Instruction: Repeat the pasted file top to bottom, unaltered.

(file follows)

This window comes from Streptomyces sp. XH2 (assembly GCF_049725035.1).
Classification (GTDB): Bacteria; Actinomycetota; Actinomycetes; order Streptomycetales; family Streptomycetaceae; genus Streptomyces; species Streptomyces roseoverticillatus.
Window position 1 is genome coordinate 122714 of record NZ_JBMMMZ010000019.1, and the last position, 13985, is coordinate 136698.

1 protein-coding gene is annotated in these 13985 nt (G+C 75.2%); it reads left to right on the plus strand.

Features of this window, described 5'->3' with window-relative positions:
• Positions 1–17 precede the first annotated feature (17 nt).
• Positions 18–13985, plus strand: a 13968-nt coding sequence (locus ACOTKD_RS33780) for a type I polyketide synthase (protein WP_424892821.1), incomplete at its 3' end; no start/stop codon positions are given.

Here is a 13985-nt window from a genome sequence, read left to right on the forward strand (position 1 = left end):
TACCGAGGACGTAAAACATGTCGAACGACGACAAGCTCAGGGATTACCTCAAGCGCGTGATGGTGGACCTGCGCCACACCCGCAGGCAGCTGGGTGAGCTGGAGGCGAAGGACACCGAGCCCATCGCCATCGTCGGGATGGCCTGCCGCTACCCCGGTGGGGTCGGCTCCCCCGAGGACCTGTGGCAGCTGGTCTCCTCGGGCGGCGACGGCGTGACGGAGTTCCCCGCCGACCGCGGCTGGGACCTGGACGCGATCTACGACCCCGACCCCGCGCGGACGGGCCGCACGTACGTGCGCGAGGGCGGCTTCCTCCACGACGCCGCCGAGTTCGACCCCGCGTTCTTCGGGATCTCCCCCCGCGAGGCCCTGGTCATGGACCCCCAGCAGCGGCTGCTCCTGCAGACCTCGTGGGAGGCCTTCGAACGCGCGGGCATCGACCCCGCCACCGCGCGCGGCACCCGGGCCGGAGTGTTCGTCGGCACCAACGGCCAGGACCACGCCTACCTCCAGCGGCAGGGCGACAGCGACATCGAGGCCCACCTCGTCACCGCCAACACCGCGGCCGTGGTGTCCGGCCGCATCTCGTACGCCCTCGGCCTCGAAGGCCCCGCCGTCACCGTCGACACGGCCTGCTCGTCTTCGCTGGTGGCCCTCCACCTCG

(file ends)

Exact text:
This window comes from Streptomyces sp. XH2 (assembly GCF_049725035.1).
Classification (GTDB): Bacteria; Actinomycetota; Actinomycetes; order Streptomycetales; family Streptomycetaceae; genus Streptomyces; species Streptomyces roseoverticillatus.
Window position 1 is genome coordinate 122714 of record NZ_JBMMMZ010000019.1, and the last position, 13985, is coordinate 136698.

1 protein-coding gene is annotated in these 13985 nt (G+C 75.2%); it reads left to right on the plus strand.

Features of this window, described 5'->3' with window-relative positions:
• Positions 1–17 precede the first annotated feature (17 nt).
• Positions 18–13985, plus strand: a 13968-nt coding sequence (locus ACOTKD_RS33780) for a type I polyketide synthase (protein WP_424892821.1), incomplete at its 3' end; no start/stop codon positions are given.

Here is a 13985-nt window from a genome sequence, read left to right on the forward strand (position 1 = left end):
TACCGAGGACGTAAAACATGTCGAACGACGACAAGCTCAGGGATTACCTCAAGCGCGTGATGGTGGACCTGCGCCACACCCGCAGGCAGCTGGGTGAGCTGGAGGCGAAGGACACCGAGCCCATCGCCATCGTCGGGATGGCCTGCCGCTACCCCGGTGGGGTCGGCTCCCCCGAGGACCTGTGGCAGCTGGTCTCCTCGGGCGGCGACGGCGTGACGGAGTTCCCCGCCGACCGCGGCTGGGACCTGGACGCGATCTACGACCCCGACCCCGCGCGGACGGGCCGCACGTACGTGCGCGAGGGCGGCTTCCTCCACGACGCCGCCGAGTTCGACCCCGCGTTCTTCGGGATCTCCCCCCGCGAGGCCCTGGTCATGGACCCCCAGCAGCGGCTGCTCCTGCAGACCTCGTGGGAGGCCTTCGAACGCGCGGGCATCGACCCCGCCACCGCGCGCGGCACCCGGGCCGGAGTGTTCGTCGGCACCAACGGCCAGGACCACGCCTACCTCCAGCGGCAGGGCGACAGCGACATCGAGGCCCACCTCGTCACCGCCAACACCGCGGCCGTGGTGTCCGGCCGCATCTCGTACGCCCTCGGCCTCGAAGGCCCCGCCGTCACCGTCGACACGGCCTGCTCGTCTTCGCTGGTGGCCCTCCACCTCG